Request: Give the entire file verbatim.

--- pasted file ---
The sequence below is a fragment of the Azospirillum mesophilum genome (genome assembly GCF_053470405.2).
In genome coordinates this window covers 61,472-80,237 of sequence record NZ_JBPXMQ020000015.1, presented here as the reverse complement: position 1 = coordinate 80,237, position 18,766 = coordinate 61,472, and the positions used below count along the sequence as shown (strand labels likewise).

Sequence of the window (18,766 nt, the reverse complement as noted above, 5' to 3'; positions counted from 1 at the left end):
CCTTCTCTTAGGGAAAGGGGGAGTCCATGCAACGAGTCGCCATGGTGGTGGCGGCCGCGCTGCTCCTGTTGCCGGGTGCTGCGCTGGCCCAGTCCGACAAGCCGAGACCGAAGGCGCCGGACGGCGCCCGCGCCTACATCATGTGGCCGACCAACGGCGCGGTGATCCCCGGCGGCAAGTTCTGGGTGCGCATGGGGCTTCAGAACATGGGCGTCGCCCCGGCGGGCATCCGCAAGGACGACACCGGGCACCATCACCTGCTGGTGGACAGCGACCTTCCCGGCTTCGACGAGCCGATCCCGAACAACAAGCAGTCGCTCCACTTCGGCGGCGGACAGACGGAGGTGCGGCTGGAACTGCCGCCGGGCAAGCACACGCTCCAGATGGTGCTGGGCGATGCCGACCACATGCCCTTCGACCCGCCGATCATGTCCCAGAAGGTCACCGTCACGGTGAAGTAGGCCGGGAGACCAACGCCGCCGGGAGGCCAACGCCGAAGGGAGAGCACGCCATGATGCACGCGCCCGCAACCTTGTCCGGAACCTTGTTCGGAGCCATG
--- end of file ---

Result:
The sequence below is a fragment of the Azospirillum mesophilum genome (genome assembly GCF_053470405.2).
In genome coordinates this window covers 61,472-80,237 of sequence record NZ_JBPXMQ020000015.1, presented here as the reverse complement: position 1 = coordinate 80,237, position 18,766 = coordinate 61,472, and the positions used below count along the sequence as shown (strand labels likewise).

Sequence of the window (18,766 nt, the reverse complement as noted above, 5' to 3'; positions counted from 1 at the left end):
CCTTCTCTTAGGGAAAGGGGGAGTCCATGCAACGAGTCGCCATGGTGGTGGCGGCCGCGCTGCTCCTGTTGCCGGGTGCTGCGCTGGCCCAGTCCGACAAGCCGAGACCGAAGGCGCCGGACGGCGCCCGCGCCTACATCATGTGGCCGACCAACGGCGCGGTGATCCCCGGCGGCAAGTTCTGGGTGCGCATGGGGCTTCAGAACATGGGCGTCGCCCCGGCGGGCATCCGCAAGGACGACACCGGGCACCATCACCTGCTGGTGGACAGCGACCTTCCCGGCTTCGACGAGCCGATCCCGAACAACAAGCAGTCGCTCCACTTCGGCGGCGGACAGACGGAGGTGCGGCTGGAACTGCCGCCGGGCAAGCACACGCTCCAGATGGTGCTGGGCGATGCCGACCACATGCCCTTCGACCCGCCGATCATGTCCCAGAAGGTCACCGTCACGGTGAAGTAGGCCGGGAGACCAACGCCGCCGGGAGGCCAACGCCGAAGGGAGAGCACGCCATGATGCACGCGCCCGCAACCTTGTCCGGAACCTTGTTCGGAGCCATG